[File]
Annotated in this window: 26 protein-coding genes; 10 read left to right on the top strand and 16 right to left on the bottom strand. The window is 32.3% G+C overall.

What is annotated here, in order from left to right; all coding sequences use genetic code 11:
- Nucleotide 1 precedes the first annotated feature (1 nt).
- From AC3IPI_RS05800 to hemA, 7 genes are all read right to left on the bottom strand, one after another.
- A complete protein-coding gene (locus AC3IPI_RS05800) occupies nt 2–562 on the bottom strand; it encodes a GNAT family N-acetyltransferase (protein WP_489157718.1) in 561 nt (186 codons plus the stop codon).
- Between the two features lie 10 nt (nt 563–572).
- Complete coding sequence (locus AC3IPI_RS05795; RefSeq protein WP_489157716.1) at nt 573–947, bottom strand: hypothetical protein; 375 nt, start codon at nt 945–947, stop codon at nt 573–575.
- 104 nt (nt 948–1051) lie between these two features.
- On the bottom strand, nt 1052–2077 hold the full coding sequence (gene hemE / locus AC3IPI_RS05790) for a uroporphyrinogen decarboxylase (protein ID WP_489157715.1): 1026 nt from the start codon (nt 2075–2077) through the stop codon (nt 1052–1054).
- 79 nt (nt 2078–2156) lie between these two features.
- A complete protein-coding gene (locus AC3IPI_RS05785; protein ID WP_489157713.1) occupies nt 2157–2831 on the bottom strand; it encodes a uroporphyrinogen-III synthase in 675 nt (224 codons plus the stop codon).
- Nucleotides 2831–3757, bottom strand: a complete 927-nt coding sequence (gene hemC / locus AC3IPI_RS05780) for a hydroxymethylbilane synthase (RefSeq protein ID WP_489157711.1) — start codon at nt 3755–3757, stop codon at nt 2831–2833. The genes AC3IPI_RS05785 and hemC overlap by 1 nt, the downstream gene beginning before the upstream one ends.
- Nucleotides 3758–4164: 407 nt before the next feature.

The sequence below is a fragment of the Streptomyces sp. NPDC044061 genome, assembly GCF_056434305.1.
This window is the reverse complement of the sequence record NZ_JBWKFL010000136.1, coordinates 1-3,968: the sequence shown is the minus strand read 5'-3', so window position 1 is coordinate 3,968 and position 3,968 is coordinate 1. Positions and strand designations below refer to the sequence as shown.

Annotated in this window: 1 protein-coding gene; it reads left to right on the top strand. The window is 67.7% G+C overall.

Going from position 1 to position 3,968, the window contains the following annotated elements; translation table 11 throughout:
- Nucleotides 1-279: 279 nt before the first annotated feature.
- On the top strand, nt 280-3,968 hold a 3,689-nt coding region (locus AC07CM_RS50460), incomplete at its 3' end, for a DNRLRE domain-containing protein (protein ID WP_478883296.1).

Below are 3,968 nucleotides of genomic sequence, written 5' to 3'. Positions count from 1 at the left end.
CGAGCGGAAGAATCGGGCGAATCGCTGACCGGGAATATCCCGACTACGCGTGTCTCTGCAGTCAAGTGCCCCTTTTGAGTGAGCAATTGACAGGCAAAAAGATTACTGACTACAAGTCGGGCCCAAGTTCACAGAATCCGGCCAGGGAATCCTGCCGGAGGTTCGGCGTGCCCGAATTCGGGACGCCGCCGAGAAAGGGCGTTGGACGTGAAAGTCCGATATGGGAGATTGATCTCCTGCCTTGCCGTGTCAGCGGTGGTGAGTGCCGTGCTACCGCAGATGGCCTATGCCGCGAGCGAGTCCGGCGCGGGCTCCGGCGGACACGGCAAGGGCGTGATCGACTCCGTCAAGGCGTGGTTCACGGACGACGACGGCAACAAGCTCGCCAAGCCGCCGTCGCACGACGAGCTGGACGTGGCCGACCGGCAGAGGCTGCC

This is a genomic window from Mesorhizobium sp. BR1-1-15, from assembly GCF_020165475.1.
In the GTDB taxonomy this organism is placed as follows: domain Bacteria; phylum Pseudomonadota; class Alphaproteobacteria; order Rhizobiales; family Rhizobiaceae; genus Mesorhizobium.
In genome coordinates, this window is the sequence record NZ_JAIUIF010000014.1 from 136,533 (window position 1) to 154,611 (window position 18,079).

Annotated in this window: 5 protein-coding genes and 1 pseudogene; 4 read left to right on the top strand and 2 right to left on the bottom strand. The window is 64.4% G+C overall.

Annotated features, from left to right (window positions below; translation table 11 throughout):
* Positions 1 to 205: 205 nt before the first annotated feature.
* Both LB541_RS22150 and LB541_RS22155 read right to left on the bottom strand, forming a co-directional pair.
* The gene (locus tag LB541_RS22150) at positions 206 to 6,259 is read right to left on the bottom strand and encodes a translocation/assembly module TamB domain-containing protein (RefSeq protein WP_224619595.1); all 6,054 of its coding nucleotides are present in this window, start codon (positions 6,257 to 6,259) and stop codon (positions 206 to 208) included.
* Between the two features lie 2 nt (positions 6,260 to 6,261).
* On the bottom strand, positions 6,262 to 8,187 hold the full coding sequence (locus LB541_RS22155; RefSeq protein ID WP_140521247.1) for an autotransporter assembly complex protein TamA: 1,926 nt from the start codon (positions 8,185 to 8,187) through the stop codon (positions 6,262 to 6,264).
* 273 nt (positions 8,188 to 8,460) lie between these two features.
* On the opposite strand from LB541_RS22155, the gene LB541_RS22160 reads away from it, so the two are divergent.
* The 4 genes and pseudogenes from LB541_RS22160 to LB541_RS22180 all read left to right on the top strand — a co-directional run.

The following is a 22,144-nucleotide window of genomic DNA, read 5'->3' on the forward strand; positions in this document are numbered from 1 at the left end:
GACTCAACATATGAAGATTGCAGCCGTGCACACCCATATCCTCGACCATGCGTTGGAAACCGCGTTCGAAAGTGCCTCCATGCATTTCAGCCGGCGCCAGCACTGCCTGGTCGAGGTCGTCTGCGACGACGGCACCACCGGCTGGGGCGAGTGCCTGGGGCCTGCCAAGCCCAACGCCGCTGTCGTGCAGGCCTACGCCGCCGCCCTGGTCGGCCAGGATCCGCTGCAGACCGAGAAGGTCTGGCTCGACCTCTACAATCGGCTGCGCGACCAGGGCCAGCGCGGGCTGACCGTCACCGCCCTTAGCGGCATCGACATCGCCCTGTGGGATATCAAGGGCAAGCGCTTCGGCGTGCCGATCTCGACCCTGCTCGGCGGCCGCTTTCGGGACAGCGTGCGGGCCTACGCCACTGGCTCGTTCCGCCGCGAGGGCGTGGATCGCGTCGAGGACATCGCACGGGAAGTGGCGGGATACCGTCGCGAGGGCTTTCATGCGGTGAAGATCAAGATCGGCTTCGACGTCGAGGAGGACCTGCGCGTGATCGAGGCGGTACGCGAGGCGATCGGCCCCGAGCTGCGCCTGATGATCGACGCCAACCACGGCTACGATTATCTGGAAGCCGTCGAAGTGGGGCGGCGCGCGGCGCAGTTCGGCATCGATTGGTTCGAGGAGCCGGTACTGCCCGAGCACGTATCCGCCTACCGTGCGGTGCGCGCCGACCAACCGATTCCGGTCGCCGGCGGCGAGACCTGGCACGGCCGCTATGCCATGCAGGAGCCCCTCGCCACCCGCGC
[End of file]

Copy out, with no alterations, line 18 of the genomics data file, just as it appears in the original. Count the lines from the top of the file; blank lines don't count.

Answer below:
- Nucleotides 1-279: 279 nt before the first annotated feature.